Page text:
14. 14. Important Facts to be Noted in H&N Brachytherapy BIOLOGICAL: – Total duration of EBRT + Brachytherapy should be kept as short as possible (<8 weeks) to minimize tumor cell repopulation – Interval between EBRT and Brachytherapy should be as short as possible (<1–2 weeks) depending on degree of recovery from mucositis – Interval between twice daily HDR fractions should be as long as possible (minimum of 6 hours) – Previous irradiation history for dose calculation
  15. 15. ABS Recommendations for recurrent head & neck cancer  Strongly emphasizes on using brachytherapy for recurrent tumors The extent of disease should be carefully studied with CT, MRI, or PET scan as necessary. Complication risks are increased in patients with previous surgery, skin or mucosal ulceration, deep soft tissue necrosis, bone exposure, or severe fibrosis. Meticulous implant technique and adequate doses are necessary. Generally larger margins are required for recurrent tumors, especially if additional EBRT is not applied. Because of the paucity of published data, the ABS cannot make specific recommendations for the indications for HDR brachytherapy in recurrent head and neck tumors. However, in view of the normal tissue tolerance, it is advisable to keep the dose per fraction relatively small.
  16. 16. N=220
  17. 17. Typical stages of a brachytherapy procedure. 2D PLANNING 3D PLANNING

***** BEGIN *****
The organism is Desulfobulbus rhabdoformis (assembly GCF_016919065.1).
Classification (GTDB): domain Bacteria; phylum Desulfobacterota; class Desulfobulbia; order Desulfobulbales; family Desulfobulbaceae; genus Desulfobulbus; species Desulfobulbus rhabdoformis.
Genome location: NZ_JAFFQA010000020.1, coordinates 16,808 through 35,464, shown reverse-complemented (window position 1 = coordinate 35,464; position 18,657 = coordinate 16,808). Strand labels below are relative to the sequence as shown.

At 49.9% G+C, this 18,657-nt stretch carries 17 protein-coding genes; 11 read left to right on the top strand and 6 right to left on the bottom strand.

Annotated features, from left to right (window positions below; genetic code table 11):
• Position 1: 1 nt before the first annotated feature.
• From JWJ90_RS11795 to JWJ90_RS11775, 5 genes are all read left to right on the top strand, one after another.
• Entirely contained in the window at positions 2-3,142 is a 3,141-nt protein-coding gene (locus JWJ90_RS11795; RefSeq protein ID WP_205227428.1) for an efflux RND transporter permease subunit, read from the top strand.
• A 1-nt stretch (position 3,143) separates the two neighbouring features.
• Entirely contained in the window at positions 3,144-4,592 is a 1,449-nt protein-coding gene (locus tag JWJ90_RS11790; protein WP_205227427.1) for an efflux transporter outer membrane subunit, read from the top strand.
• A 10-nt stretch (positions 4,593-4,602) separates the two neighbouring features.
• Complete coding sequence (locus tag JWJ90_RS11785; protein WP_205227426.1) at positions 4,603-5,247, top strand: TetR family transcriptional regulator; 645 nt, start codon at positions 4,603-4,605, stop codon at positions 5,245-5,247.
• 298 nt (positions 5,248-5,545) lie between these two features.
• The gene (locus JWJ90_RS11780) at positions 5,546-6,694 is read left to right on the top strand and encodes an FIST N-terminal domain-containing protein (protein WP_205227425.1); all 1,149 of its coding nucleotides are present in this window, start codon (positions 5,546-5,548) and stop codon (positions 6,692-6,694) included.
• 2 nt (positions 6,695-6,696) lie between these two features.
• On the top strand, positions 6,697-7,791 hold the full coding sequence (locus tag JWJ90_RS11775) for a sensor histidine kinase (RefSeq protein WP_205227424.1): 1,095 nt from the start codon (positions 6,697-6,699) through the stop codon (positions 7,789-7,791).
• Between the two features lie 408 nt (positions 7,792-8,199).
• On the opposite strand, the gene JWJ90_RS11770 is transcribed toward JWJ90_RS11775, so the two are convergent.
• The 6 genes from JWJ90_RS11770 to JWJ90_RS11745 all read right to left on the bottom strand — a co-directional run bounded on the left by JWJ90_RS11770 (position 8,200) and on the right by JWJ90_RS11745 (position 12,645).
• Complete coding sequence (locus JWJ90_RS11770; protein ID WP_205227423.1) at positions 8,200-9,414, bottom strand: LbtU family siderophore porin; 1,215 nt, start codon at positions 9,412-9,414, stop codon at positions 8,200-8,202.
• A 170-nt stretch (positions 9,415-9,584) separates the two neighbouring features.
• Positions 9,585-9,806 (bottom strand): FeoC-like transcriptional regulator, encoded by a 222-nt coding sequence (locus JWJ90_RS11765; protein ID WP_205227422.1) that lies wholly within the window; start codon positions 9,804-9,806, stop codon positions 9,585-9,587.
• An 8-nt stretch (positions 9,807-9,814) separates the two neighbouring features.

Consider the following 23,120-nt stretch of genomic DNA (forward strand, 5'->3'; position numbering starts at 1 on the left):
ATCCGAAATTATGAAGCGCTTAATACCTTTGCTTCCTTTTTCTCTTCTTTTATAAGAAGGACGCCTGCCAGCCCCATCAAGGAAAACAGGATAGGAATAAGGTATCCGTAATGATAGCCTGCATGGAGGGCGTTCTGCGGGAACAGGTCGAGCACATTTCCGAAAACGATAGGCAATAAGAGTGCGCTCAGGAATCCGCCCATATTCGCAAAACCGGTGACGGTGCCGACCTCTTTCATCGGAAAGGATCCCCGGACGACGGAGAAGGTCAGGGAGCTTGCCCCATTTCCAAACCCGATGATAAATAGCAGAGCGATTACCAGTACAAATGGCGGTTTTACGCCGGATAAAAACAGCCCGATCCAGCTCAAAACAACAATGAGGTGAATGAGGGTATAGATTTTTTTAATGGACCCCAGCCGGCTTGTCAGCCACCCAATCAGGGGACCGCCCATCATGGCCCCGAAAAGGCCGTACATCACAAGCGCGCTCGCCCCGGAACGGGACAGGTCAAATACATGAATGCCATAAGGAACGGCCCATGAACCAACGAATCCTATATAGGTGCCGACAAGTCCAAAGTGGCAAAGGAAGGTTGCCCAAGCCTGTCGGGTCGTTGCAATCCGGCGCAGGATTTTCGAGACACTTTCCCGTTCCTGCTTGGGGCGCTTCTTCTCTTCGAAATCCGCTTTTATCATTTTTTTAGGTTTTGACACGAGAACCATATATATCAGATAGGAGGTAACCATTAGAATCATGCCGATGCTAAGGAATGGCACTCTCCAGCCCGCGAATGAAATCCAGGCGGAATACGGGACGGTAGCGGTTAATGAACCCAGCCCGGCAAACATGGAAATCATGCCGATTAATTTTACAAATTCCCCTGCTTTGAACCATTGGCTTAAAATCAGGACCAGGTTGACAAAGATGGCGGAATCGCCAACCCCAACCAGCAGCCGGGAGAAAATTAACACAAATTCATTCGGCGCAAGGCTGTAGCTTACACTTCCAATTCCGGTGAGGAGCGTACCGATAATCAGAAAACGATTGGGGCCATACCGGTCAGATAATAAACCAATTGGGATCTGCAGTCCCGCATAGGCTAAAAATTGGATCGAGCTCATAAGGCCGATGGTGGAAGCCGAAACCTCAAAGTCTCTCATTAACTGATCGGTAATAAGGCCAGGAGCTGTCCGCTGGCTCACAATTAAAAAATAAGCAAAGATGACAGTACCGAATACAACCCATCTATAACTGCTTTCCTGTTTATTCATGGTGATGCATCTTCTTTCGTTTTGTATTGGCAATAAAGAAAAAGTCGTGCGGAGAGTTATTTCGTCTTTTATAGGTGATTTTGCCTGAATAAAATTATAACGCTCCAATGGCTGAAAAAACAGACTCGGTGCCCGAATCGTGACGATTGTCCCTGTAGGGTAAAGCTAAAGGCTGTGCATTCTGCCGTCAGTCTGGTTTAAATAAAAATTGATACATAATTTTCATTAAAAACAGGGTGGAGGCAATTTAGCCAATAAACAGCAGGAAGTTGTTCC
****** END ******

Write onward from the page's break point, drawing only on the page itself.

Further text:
18. 18. Prerequisites for brachytherapy treatment Target Volume  The aim should be to treat the gross tumour volume which is usually palpable plus a margin of at least 1 cm all around it. Pre-planning:  measure the tumour carefully.  plan the exact number of radiation sources to be used with their length and separation.
  19. 19. Techniques Of Implantation  The two commonest techniques used for brachytherapy in the oral tongue are:  hypodermic needle technique  guide-gutter technique .  Plastic loop technique  Brachytherapy sources should always be implanted in an operating room equipped for anesthesia, with adequate lighting and suction facilities and the means to deal with extensive bleeding  The brachytherapy technique should be based on a classic system for interstitial brachytherapy (like those designed in Paris, Manchester etc)
  20. 20. Hypodermic Needles •Hollow, bevelled needles with outer diameter of 0.8mm and variable length (4 to 8 cm), open at both ends. • Cause little trauma - can be directly inserted in the tissues •The rigid steel and template system avoids displacement of the sources due to the elasticity of the soft tissues •Can be used in lip tumours of ≤3cm in largest diameter, not involving the lateral commissurae.